I think the answer is hidden in plain sight in the paper:
> "Xinhua news agency
issued an opinion that western-style parliamentary democracy would lead to a repetition
of the turbulent factionalism of China’s Cultural Revolution (http://j.mp/McRDXk)."
> [The CCP] said that “On the basis of China’s condi-
tions. . . we’ll not employ a system of multiple parties holding office in rotation” in order
to avoid “an abyss of internal disorder” (http://j.mp/Ldhp25)."
To us in the west, this reads as standard authoritarian propaganda excuses. But maybe they aren't total excuses after all? The Cultural Revolution was a traumatic period and people still remember it. A TLDR based on my understanding:
- Mao, despite being known as a murderer in the west, is regarded (for a part at least) as a hero in China because he did a lot of good in the beginning: getting rid of Japanese invaders, giving everyone an education, building a functioning country.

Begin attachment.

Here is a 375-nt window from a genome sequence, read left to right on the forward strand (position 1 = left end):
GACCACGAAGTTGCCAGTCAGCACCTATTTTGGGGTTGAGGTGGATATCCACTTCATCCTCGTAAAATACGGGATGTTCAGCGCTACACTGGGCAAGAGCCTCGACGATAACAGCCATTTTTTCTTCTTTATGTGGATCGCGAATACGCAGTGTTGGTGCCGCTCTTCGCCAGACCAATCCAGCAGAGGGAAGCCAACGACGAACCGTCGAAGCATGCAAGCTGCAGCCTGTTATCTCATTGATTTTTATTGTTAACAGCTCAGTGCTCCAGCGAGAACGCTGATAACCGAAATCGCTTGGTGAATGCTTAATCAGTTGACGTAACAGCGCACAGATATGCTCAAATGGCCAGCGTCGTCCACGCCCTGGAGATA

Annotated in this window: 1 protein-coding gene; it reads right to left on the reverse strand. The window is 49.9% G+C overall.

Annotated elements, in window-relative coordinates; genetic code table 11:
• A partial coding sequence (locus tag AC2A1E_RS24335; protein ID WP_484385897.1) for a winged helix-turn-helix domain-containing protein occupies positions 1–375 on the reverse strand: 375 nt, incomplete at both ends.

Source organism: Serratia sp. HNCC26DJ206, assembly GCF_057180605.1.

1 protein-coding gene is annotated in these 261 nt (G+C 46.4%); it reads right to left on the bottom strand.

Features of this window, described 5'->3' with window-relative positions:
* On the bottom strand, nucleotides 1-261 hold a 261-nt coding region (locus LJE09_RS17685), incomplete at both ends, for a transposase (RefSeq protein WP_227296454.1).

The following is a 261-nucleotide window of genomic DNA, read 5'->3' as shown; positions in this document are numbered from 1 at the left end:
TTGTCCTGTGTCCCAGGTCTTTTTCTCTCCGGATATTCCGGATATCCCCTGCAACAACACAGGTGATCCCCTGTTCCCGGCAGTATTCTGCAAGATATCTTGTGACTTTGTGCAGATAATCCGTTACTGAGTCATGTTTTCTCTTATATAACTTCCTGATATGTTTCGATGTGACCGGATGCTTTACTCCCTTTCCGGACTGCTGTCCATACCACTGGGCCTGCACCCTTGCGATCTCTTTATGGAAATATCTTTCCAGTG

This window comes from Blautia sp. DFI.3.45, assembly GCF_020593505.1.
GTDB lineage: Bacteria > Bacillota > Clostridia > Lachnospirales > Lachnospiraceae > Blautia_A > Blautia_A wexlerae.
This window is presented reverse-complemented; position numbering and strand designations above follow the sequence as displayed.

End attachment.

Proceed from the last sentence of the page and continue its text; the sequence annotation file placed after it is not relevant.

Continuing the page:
- After WW2 things went downhill. Mao didn't get along with other CCP members. In order to stay in power he declared a new revolution. Lots of people followed him and idolized him. But the revolution resulted in chaos, anarchy and mob rule. And Mao turned out to be an incompetent post-war policy maker so his policies resulted in famine etc (this is what the west refers to when they say Mao massacred people).
After the Cultural Revolution, I guess the CCP learned that the masses can be easily influenced for the worse, and want to avoid another Mao-like fiasco. And lots of civilians are tired of 150 years of wars, revolution, poverty and disunity, and so they see the CCP as a necessary evil.